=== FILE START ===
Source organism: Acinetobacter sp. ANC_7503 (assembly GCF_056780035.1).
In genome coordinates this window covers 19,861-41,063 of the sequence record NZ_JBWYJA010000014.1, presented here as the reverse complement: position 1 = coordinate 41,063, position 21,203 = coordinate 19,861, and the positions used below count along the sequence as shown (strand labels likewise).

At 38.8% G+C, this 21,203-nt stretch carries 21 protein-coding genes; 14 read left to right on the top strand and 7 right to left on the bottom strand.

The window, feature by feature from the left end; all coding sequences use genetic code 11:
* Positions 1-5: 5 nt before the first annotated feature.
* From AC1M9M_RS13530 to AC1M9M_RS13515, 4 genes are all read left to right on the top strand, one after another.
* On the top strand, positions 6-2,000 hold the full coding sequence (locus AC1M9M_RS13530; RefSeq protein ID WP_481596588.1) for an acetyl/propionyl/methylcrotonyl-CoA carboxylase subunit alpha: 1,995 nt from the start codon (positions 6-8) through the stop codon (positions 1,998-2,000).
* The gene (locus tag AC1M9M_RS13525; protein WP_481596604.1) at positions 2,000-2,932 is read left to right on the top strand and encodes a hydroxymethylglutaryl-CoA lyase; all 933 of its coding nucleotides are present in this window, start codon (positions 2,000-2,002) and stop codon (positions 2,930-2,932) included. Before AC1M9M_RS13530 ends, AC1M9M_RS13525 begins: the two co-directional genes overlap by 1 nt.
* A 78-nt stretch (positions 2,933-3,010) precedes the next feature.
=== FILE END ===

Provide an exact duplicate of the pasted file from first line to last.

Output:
Source organism: Acinetobacter sp. ANC_7503 (assembly GCF_056780035.1).
In genome coordinates this window covers 19,861-41,063 of the sequence record NZ_JBWYJA010000014.1, presented here as the reverse complement: position 1 = coordinate 41,063, position 21,203 = coordinate 19,861, and the positions used below count along the sequence as shown (strand labels likewise).

At 38.8% G+C, this 21,203-nt stretch carries 21 protein-coding genes; 14 read left to right on the top strand and 7 right to left on the bottom strand.

The window, feature by feature from the left end; all coding sequences use genetic code 11:
* Positions 1-5: 5 nt before the first annotated feature.
* From AC1M9M_RS13530 to AC1M9M_RS13515, 4 genes are all read left to right on the top strand, one after another.
* On the top strand, positions 6-2,000 hold the full coding sequence (locus AC1M9M_RS13530; RefSeq protein ID WP_481596588.1) for an acetyl/propionyl/methylcrotonyl-CoA carboxylase subunit alpha: 1,995 nt from the start codon (positions 6-8) through the stop codon (positions 1,998-2,000).
* The gene (locus tag AC1M9M_RS13525; protein WP_481596604.1) at positions 2,000-2,932 is read left to right on the top strand and encodes a hydroxymethylglutaryl-CoA lyase; all 933 of its coding nucleotides are present in this window, start codon (positions 2,000-2,002) and stop codon (positions 2,930-2,932) included. Before AC1M9M_RS13530 ends, AC1M9M_RS13525 begins: the two co-directional genes overlap by 1 nt.
* A 78-nt stretch (positions 2,933-3,010) precedes the next feature.